Los Angeles among cities ‘occupied’

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By Daniel Ortiz / Staff Writer

The making of a movement (Chad Arias / Asst. Opinions Editor)

By Daniel Ortiz / Staff Writer

The youth turns up the heat on Wall Street.

Thousands have gathered in public squares all across the country in what has become the largest public demonstration against corporate greed since the bank bailouts of 2008.

On Oct. 15, mainly unemployed youth, have organized a tent occupation in downtown Los Angeles and are now strategizing the next steps as part of in what has become an international phenomena.

The attitude was serious among protestors in Los Angeles.

One was able to see a group of Maoist argue with a demonstrator over the ideas of revolution and what it should look like.

Many protestors knew the task ahead of them was not going to be easy.

Yet many were delighted at the mere fact that what they were doing may alter the course of history.

There were smiles all around. People were dancing and holding hands.

Couples were making out. Yet, people were debating.

People from all sorts of political and economic struggles took part in the occupation.

There was no single demand except strong desire for change of the current economic and political system.

One family was attending the occupation to protest the foreclosure of their house in La Puente, 20 miles east of Los Angeles.

Many were protesting environmental exploitation.

Many people were also opposed to the two wars in the Middle East.

Everyone had a reason for being there.

Victor Fernandez, a University of Southern California architecture student, was at the Occupy Los Angeles demonstration.

While giving a speech on the need for redistribution of wealth, he makes the case that the students have a lot at stake.

“It’s not just about home owners not being able to pay for their homes but it’s now also about students not being able to pay for their loans,” said Fernandez.

Unemployment among youth is passed depression levels.  According the United States Department of Labor, employment among youth 16-24 was at 48.8 percent, “the lowest rate on record.”

A lot of people are going to school with the promise of having a job upon graduating.

That no longer seems to be the case with Fernandez and many others who attended the occupation.  

“I think young people right now and worldwide are beginning to realize that their hopes aren’t as much as they thought they were when they were growing up,” Fernandez said. “And they don’t have much a stake in the system.”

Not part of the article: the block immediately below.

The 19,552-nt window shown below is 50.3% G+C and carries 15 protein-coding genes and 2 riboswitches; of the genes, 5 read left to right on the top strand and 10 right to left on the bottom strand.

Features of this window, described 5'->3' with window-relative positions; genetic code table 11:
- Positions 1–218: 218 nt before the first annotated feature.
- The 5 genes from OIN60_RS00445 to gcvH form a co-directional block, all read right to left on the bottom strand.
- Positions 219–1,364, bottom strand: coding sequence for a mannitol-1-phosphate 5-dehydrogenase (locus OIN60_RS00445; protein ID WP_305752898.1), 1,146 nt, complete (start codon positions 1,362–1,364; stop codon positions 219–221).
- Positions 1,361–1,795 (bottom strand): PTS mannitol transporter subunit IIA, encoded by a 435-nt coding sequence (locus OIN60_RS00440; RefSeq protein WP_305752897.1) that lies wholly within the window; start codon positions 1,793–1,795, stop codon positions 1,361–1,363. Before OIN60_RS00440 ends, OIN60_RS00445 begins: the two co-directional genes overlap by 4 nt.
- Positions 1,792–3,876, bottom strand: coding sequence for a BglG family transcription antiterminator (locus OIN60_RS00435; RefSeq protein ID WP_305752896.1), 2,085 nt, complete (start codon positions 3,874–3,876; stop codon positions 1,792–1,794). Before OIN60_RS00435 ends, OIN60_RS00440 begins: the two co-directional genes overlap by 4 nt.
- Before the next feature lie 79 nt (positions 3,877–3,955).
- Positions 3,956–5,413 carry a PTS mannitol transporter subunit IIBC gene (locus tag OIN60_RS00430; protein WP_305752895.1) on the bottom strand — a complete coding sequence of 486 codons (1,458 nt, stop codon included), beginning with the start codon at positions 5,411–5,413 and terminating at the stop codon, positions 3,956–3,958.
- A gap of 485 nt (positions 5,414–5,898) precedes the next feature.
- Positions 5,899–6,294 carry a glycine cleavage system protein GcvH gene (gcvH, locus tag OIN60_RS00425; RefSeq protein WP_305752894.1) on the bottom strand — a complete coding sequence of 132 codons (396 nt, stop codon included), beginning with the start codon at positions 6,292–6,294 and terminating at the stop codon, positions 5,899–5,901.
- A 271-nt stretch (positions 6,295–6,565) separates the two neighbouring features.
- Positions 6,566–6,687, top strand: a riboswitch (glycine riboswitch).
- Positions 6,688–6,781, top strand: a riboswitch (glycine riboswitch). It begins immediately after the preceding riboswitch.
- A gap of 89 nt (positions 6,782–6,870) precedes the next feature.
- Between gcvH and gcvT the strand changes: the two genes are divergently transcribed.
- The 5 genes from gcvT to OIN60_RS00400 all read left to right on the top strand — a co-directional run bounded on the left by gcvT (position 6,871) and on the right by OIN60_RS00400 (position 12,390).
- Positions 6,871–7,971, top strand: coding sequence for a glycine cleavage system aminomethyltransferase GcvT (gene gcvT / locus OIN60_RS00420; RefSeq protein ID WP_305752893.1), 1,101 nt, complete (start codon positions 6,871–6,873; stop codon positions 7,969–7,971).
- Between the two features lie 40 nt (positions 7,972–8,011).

Popularity among the president, both houses of congress, both political parties and Wall Street are low.

Incumbents from both parties are being elected out of office instead of in, while more Americans today favor higher taxes on the wealthy to pay for new jobs.

For those looking for an alternative and understanding the United States’ society, an occupation protest is a great first step according to Randy Childs, a mathematics teacher in Los Angeles.

“It’s really inspiring what this occupy movement represents and while capturing the interest of large groups of people,” Childs said.

“And it’s an important place to start understanding why this society, both economically and politically, is in the mess that it’s in and what can be done about it,” Childs said.

Among the many activities taking place at the Occupy Los Angeles event was a musical performance by Tom Morello, former guitarist for Rage Against the Machine and Audioslave.

Activities that were also taking place were on issues ranging from “Do-it-yourself” workshops hosted by anarchist to “Marxism 101” teach-ins by socialist.

Intellectual Cornel West and talk show host Tavis Smiley attended the occupation the day before to encourage the demonstrators.  

Many attendees to the protest thought an occupation isn’t enough.

 “I plan to go back and take this to the leadership to the union local United Electrical,” Fernando Ramirez said, a union organizer for United Electrical. “I work for to make efforts to mobilize as many members as possible to go to Occupy L.A., also link up with other unions who have similar ideas and goals,”

“I don’t think we have to wait until the national leadership decides that for their local unions. We should just take the leadership roles and try to get as many people to an occupation near their area,” Ramirez said.

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